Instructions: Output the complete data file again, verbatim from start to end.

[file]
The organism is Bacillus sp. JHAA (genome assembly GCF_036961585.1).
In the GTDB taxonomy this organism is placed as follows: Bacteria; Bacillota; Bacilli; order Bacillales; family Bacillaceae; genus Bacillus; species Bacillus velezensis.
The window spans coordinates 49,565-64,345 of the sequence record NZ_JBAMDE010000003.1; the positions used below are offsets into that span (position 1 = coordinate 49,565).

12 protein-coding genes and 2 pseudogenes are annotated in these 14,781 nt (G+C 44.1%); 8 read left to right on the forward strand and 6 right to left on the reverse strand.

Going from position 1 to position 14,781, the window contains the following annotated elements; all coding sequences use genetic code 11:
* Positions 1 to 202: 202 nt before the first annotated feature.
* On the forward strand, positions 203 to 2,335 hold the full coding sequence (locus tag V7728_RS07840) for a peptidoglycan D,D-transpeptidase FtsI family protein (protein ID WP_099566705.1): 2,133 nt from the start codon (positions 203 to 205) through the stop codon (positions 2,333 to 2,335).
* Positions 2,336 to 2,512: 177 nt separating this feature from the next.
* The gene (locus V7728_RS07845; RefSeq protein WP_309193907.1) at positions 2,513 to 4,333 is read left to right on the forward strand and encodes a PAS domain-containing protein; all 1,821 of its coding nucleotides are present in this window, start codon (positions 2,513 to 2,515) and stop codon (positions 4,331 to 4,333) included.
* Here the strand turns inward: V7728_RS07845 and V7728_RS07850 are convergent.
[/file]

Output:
The organism is Bacillus sp. JHAA (genome assembly GCF_036961585.1).
In the GTDB taxonomy this organism is placed as follows: Bacteria; Bacillota; Bacilli; order Bacillales; family Bacillaceae; genus Bacillus; species Bacillus velezensis.
The window spans coordinates 49,565-64,345 of the sequence record NZ_JBAMDE010000003.1; the positions used below are offsets into that span (position 1 = coordinate 49,565).

12 protein-coding genes and 2 pseudogenes are annotated in these 14,781 nt (G+C 44.1%); 8 read left to right on the forward strand and 6 right to left on the reverse strand.

Going from position 1 to position 14,781, the window contains the following annotated elements; all coding sequences use genetic code 11:
* Positions 1 to 202: 202 nt before the first annotated feature.
* On the forward strand, positions 203 to 2,335 hold the full coding sequence (locus tag V7728_RS07840) for a peptidoglycan D,D-transpeptidase FtsI family protein (protein ID WP_099566705.1): 2,133 nt from the start codon (positions 203 to 205) through the stop codon (positions 2,333 to 2,335).
* Positions 2,336 to 2,512: 177 nt separating this feature from the next.
* The gene (locus V7728_RS07845; RefSeq protein WP_309193907.1) at positions 2,513 to 4,333 is read left to right on the forward strand and encodes a PAS domain-containing protein; all 1,821 of its coding nucleotides are present in this window, start codon (positions 2,513 to 2,515) and stop codon (positions 4,331 to 4,333) included.
* Here the strand turns inward: V7728_RS07845 and V7728_RS07850 are convergent.